A User’s Guide to the Australian Business Register (ABR)
Our guide to the Australian Business Register (ABR): an online tool where you can access the basic information of any registered Australian Business.
When starting any new business in Australia, it must first be registered in the Australian Business Register (ABR). Though, regardless of whether you are starting a business or are already running one, it is likely that you’ve come across this term. The ABR is a strong tool for the Government to ensure organisation and compliance amongst Australian businesses. For a business to be legally recognised in Australia, it must appear within the ABR.
Likewise, it allows businesses to easily identify and access information on other businesses. Overall it serves to maintain a level of integrity amongst Australian businesses, allowing for more confident business dealings and a general goal of equal opportunity.
What is the ABR?
Put simply, the ABR is a database containing all the information of every registered business in Australia. This information will include public information, like:
- The Australian Business Number (ABN), which identifies the business, and the date it’s of registration.
- The entities legal, trading and registered business name.
- The entities type; as a sole trader, partnership, company, trust etc.
- State and postcode of the main business address.
Furthermore, there may be situation-specific information publically available. For example, the business’s charity status in the case of a non-profit. Any individual can look up a business in the ABR and access this information instantly.
Likewise, there is non-public information available only to the ABN holder, your registered tax agent and eligible government agencies (though their access may be limited). This information is more specific, like the businesses full address, phone numbers and authorised contacts. Though what kind of information is accessible depends on the agency and situation.
The benefits of the ABR
The ABR, first and foremost, is a tool for the Australian Government to track businesses within Australia. Through it, the Government is able to ensure tax compliance and monitor the Australian business landscape for logistical purposes. As a general principle, the ABR is designed to promote a sense of integrity amongst Australian businesses. Where this kind of information is easily available, recognising and combating scams has become easier. Likewise, it has reduced the number of duplicate or redundant government files, as ABN’s have largely streamlined government’s capacity to track the most recent/relevant business documents.
Further, through this data, the government is able to easily adjust policy and implement legislation that will best support the economy and its growth. Particularly amongst local governments, the statistical value in understanding market localisation and trends is immensely valuable to supporting small businesses.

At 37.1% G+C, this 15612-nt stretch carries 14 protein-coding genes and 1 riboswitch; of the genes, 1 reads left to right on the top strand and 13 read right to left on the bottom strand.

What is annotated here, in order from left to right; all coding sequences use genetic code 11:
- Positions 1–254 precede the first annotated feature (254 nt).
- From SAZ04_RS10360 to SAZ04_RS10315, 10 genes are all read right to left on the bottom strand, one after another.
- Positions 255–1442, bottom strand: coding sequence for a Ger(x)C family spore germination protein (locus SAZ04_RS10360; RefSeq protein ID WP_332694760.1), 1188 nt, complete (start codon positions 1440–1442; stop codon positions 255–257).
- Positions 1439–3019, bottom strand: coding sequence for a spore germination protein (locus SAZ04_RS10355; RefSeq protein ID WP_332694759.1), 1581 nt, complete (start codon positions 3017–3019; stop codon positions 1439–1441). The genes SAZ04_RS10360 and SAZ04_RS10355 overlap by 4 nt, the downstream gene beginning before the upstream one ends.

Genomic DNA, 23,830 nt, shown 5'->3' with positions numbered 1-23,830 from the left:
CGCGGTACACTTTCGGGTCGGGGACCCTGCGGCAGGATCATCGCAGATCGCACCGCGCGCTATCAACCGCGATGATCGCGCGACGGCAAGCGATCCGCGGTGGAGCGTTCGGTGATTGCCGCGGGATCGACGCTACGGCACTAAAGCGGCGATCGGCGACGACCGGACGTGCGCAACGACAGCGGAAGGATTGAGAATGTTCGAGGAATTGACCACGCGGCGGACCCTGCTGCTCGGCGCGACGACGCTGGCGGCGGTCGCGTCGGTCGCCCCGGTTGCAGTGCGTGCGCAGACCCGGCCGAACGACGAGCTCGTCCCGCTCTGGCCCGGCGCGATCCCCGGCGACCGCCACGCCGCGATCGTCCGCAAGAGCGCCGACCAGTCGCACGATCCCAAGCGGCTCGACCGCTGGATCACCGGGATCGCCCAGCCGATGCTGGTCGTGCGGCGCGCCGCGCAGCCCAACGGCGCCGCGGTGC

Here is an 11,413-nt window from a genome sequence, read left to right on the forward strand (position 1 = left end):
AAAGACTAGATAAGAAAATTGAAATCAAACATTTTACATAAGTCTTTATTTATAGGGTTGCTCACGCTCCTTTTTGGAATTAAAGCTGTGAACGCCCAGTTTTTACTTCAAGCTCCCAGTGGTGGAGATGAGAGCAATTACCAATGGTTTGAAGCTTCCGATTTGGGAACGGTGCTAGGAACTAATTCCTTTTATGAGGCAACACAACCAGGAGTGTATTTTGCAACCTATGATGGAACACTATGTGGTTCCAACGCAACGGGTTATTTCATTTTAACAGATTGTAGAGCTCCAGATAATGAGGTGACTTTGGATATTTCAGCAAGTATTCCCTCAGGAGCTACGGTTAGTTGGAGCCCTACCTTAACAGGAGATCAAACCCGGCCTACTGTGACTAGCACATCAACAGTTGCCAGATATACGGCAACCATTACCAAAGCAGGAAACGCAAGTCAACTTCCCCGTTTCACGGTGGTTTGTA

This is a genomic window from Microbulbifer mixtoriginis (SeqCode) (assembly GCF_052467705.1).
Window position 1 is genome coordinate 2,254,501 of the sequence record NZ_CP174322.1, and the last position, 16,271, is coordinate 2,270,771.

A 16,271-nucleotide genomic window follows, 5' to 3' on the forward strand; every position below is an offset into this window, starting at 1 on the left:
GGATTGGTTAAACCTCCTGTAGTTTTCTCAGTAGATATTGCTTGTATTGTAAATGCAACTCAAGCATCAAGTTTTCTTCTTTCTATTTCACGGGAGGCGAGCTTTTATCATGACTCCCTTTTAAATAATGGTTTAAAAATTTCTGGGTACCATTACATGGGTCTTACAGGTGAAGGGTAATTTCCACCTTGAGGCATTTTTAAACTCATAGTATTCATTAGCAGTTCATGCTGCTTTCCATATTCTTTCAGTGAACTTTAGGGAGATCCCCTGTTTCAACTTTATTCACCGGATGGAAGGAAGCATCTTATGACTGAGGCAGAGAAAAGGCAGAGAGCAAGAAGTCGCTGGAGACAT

Additionally, the ABR has proven extremely useful in cases of disaster relief. Particularly with identifying affected businesses within affected areas, particularly those with potentially hazardous materials, and allocating appropriate resources to such. The Government website provides some examples of actual situations where this has occurred.
The most common use of the ABR by businesses is when performing identity checks on potential business ventures. Continuing on the notion of integrity, the ABR allows businesses to easily ensure that whoever they’re dealing with is an actual, legally recognised, Australian business.
Likewise, it allows businesses to validate each other’s financial reports. Indeed, as ABNs are used by other agencies like the Australian Securities and Investments Commission, financial reports are easily traced where further validation is required. Hence, it acts as a further mechanism for honest financial reporting practices.
Further, the ABR is a tool for simplifying many of the processes of starting and running a business. For example, the ABR will automatically populate invoices with data from another business via an ABN.
Accessing the ABR
Accessing the ABR is widely available to the public, though it is limited to the aforementioned publically available information. It only requires the ABN, Australian Company Number (ACN) or business name.
To access non-public information your agency/business must be authorised. This includes being provided with an AusKey, and several other steps. The ABR government website outlines the complete process.
Ultimately, the ABR serves as an important tool to the Australian government and public in ensuring the integrity of Australian business. Beyond streamlining many of the day-to-day processes of Australian business, it also serves as an important logistical tool for government assessments. If you’re looking to start a business, or just have any inquiries regarding your business’s ABN, contact a Lawpath lawyer here.
Daniel is a Legal Tech Intern at Lawpath. He is currently studying a Bachelor of Laws/Bachelor of Business at the University of Technology Sydney. His principal fields of interest are in commercial, corporate and intellectual property law.